Tailoring the Blood Ordering Process for Cardiac Surgical Cases Using an Institution-Specific Version of the Maximum Surgical Blood Order Schedule Article

Full Text via DOI: 10.1177/1089253215573327 PMID: 25724198 Web of Science: 000383868400011

Cited authors

  • Ural, Kelly Graham; Volpi-Abadie, Jacqueline; Owen, Garrett; Gilly, George; Egger, Allison L.; Scuderi-Porter, Heather


  • Background. Excess ordering of blood products for surgical cases is expensive and wasteful. Evidence has shown that institution-specific versions of the Maximum Surgical Blood Order Schedule (MSBOS) lead to better ordering practices. Most MSBOSs recommend a crossmatch for a minimum of 2 units of packed red blood cells (PRBCs) for cardiac surgical cases; however, studies have shown that >50% of these patients receive no transfusions. Our aim was to create a blood order algorithm for cardiac surgical cases that would decrease unnecessary crossmatching. Methods. Retrospective data was collected for 264 patients from January 2011 through April 2012. The crossmatch-to-transfusion ratio (C:tx), transfusion probability (%T), and transfusion index (TI) were calculated for each type of procedure. Results. All 264 patients were crossmatched and 98 patients were transfused, resulting in an overall transfusion probability (%T) of 37.12% (95% confidence interval 31.52-43.09). A total of 1175 units of blood were crossmatched, but only 370 units of blood were transfused, resulting in a C: tx of 3.17 (95% confidence interval 2.61-4.03). The average number of units transfused per procedure (transfusion index) was 1.40. C: tx was highest and TI was lowest for CABG, where approximately 11 units of blood were ordered for every 1 unit transfused (C: tx = 11.70 +/- 3.04), and the TI was 0.32. Conclusions. Using the gold standard C: tx of >2:1 as an indicator of inappropriate blood utilization, our analysis confirmed that excessive crossmatching occurred for several procedures. Now a subset of cardiac surgical cases only requires a type and screen order prior to surgery.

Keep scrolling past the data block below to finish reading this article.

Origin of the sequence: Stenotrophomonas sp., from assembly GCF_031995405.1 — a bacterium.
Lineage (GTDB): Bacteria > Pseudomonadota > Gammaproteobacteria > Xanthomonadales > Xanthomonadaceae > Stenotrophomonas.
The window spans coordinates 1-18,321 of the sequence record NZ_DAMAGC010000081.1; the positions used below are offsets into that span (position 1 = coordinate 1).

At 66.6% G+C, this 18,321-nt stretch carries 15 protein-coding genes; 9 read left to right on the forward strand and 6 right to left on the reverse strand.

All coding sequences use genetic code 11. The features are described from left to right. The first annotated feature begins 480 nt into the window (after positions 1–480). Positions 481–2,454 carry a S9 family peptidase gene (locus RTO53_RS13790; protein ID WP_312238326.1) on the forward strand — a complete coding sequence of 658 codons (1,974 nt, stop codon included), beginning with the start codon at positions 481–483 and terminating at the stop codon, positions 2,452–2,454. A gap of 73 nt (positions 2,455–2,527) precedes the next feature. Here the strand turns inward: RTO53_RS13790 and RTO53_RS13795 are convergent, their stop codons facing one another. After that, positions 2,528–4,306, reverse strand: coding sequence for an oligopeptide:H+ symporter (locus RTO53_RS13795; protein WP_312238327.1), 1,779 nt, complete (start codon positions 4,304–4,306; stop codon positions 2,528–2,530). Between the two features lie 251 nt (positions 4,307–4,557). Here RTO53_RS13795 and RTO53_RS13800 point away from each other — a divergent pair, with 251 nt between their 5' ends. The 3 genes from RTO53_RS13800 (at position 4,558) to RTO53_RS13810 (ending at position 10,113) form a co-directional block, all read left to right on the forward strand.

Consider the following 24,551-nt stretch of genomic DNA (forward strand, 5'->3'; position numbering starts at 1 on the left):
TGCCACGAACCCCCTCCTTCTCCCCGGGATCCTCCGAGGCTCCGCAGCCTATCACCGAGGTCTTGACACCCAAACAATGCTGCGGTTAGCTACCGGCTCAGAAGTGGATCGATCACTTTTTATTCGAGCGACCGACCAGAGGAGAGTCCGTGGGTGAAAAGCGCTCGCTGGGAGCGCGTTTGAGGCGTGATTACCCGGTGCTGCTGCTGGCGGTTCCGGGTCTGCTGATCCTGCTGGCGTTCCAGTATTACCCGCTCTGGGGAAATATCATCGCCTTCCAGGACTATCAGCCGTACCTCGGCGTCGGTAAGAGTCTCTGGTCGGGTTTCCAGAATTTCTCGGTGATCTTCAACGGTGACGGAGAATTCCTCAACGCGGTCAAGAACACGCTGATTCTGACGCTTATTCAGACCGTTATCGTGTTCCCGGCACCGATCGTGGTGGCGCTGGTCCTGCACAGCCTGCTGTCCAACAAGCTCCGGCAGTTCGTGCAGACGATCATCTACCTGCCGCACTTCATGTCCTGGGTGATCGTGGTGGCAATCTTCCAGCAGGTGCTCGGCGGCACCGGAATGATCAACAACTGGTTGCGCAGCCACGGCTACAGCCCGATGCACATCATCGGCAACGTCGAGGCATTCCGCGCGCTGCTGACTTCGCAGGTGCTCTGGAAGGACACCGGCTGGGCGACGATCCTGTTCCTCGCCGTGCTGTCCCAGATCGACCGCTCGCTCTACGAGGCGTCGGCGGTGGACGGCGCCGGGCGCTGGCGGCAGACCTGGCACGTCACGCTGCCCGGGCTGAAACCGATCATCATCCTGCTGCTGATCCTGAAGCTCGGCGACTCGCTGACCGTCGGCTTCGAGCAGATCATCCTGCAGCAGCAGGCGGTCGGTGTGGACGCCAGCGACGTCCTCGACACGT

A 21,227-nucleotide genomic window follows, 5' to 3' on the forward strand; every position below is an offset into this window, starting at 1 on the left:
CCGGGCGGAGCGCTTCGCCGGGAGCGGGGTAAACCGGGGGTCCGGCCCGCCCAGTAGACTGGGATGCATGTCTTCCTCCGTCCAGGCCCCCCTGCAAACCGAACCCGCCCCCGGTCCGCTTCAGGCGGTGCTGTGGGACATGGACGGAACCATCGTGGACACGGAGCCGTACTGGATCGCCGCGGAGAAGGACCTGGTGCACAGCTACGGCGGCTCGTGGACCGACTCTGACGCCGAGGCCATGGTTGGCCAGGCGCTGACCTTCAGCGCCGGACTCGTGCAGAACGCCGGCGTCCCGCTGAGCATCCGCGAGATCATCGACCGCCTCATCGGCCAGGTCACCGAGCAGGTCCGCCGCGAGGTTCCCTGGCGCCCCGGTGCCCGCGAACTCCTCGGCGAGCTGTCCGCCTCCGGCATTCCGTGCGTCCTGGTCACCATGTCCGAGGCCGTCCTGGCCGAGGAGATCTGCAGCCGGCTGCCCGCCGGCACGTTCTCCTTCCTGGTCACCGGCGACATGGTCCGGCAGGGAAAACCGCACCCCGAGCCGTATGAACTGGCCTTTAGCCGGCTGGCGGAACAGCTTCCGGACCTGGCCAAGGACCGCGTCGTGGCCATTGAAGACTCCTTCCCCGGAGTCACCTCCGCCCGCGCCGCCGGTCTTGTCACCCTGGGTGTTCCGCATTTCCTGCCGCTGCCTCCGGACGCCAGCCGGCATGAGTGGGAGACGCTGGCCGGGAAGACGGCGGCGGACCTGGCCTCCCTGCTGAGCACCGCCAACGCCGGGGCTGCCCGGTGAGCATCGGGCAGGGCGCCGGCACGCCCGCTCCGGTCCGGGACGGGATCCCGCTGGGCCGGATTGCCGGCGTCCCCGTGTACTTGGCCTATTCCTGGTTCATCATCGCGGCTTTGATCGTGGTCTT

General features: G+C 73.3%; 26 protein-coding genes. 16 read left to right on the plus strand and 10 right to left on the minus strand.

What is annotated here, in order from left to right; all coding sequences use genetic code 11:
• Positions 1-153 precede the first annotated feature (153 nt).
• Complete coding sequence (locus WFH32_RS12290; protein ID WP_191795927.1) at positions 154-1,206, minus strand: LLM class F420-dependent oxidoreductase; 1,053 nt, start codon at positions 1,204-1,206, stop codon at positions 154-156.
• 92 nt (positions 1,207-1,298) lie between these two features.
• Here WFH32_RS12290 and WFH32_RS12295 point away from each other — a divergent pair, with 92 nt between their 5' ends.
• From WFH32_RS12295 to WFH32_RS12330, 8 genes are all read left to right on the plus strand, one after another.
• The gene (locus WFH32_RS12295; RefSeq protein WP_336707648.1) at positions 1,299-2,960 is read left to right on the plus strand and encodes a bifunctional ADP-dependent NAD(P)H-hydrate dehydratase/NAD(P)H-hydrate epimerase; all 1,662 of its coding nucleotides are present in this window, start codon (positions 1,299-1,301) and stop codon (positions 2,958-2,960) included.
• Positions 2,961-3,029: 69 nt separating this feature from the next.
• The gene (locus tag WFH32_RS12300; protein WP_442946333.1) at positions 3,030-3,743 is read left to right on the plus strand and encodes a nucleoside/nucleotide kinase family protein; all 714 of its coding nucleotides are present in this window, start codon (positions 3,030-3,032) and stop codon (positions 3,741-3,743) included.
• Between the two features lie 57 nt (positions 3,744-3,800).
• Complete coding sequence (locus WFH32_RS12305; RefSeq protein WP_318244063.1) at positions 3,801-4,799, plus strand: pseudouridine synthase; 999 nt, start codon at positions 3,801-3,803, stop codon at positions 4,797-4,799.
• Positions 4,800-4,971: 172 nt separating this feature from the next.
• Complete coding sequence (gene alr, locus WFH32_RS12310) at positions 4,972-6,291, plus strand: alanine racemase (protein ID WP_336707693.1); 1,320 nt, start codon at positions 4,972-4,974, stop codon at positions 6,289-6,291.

Publication date

  • 2016

International Standard Serial Number (ISSN)

  • 1089-2532

Start page

  • 93

End page

  • 99


  • 20


  • 1